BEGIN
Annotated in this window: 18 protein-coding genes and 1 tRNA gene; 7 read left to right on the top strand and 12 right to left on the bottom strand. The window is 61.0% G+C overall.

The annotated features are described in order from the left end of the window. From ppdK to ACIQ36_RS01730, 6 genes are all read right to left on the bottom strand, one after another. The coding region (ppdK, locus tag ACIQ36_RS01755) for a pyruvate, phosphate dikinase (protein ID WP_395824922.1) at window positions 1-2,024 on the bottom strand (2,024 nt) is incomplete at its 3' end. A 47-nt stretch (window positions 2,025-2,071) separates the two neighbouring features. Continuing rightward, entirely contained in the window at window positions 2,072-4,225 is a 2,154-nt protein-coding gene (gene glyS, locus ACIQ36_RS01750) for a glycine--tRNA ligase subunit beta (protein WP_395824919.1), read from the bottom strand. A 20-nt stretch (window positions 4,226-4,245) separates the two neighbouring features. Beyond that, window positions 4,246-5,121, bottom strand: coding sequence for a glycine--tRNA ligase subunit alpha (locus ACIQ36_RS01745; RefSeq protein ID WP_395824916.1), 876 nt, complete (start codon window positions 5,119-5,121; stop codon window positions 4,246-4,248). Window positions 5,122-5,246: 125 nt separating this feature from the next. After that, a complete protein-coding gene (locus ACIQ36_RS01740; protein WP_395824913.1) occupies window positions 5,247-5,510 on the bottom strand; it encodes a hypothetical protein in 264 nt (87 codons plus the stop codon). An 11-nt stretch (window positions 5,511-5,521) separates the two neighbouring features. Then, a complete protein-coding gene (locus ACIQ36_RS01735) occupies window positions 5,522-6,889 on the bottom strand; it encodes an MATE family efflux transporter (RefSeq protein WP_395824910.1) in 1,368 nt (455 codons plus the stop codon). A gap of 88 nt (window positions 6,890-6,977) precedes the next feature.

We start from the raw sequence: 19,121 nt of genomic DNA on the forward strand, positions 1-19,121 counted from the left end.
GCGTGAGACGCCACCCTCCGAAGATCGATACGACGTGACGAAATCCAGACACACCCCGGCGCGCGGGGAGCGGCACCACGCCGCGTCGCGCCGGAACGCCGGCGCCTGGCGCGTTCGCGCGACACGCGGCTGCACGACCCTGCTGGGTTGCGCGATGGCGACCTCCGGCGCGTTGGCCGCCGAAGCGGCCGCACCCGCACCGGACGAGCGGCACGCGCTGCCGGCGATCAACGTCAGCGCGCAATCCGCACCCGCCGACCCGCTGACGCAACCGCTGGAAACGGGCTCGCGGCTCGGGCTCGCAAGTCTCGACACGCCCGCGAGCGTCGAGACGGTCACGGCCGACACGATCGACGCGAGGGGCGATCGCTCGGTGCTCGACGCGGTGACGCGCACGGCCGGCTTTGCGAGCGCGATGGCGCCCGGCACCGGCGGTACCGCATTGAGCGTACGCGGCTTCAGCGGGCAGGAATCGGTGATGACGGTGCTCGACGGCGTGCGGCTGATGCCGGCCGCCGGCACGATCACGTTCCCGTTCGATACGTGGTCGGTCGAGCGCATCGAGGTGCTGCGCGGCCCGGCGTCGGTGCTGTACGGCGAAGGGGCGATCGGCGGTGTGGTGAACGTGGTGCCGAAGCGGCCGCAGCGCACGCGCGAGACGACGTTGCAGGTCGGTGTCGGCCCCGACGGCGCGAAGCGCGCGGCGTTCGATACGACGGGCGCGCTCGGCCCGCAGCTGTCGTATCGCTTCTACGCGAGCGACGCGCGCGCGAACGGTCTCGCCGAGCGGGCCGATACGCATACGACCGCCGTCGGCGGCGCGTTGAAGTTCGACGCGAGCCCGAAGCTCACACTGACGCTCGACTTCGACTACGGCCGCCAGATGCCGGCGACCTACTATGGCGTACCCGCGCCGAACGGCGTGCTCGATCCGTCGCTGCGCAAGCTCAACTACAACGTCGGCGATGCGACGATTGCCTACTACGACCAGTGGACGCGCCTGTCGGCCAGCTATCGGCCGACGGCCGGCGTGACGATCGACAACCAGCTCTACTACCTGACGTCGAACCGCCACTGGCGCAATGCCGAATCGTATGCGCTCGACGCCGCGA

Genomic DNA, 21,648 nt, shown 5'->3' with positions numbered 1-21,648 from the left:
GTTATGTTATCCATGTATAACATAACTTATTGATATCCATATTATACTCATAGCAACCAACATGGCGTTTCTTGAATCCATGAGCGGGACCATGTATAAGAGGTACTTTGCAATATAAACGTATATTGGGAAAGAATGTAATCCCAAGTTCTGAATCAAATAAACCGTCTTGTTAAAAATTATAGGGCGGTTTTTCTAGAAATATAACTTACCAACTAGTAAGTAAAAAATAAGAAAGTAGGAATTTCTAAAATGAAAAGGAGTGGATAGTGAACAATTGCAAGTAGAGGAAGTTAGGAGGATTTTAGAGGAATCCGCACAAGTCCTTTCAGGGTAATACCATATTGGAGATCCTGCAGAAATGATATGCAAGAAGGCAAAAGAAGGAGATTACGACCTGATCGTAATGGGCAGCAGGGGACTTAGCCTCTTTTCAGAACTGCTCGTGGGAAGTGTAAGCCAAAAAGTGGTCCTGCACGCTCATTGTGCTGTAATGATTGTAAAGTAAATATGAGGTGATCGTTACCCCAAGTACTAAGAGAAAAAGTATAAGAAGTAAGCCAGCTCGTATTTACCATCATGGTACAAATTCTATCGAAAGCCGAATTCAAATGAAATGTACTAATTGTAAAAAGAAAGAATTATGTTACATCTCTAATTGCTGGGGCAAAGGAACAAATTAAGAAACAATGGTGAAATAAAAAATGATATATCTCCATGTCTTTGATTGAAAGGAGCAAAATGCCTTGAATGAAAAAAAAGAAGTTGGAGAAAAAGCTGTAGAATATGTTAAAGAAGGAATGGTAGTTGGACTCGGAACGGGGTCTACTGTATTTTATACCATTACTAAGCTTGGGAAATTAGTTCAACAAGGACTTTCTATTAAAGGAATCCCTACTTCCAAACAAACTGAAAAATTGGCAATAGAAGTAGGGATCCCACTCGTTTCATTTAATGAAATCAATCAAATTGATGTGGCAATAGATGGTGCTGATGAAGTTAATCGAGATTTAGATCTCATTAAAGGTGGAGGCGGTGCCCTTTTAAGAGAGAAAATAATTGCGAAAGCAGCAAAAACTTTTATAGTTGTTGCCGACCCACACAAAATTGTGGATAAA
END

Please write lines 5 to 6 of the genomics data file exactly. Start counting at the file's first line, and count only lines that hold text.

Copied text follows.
Genomic DNA, 21,648 nt, shown 5'->3' with positions numbered 1-21,648 from the left:
GTTATGTTATCCATGTATAACATAACTTATTGATATCCATATTATACTCATAGCAACCAACATGGCGTTTCTTGAATCCATGAGCGGGACCATGTATAAGAGGTACTTTGCAATATAAACGTATATTGGGAAAGAATGTAATCCCAAGTTCTGAATCAAATAAACCGTCTTGTTAAAAATTATAGGGCGGTTTTTCTAGAAATATAACTTACCAACTAGTAAGTAAAAAATAAGAAAGTAGGAATTTCTAAAATGAAAAGGAGTGGATAGTGAACAATTGCAAGTAGAGGAAGTTAGGAGGATTTTAGAGGAATCCGCACAAGTCCTTTCAGGGTAATACCATATTGGAGATCCTGCAGAAATGATATGCAAGAAGGCAAAAGAAGGAGATTACGACCTGATCGTAATGGGCAGCAGGGGACTTAGCCTCTTTTCAGAACTGCTCGTGGGAAGTGTAAGCCAAAAAGTGGTCCTGCACGCTCATTGTGCTGTAATGATTGTAAAGTAAATATGAGGTGATCGTTACCCCAAGTACTAAGAGAAAAAGTATAAGAAGTAAGCCAGCTCGTATTTACCATCATGGTACAAATTCTATCGAAAGCCGAATTCAAATGAAATGTACTAATTGTAAAAAGAAAGAATTATGTTACATCTCTAATTGCTGGGGCAAAGGAACAAATTAAGAAACAATGGTGAAATAAAAAATGATATATCTCCATGTCTTTGATTGAAAGGAGCAAAATGCCTTGAATGAAAAAAAAGAAGTTGGAGAAAAAGCTGTAGAATATGTTAAAGAAGGAATGGTAGTTGGACTCGGAACGGGGTCTACTGTATTTTATACCATTACTAAGCTTGGGAAATTAGTTCAACAAGGACTTTCTATTAAAGGAATCCCTACTTCCAAACAAACTGAAAAATTGGCAATAGAAGTAGGGATCCCACTCGTTTCATTTAATGAAATCAATCAAATTGATGTGGCAATAGATGGTGCTGATGAAGTTAATCGAGATTTAGATCTCATTAAAGGTGGAGGCGGTGCCCTTTTAAGAGAGAAAATAATTGCGAAAGCAGCAAAAACTTTTATAGTTGTTGCCGACCCACACAAAATTGTGGATAAA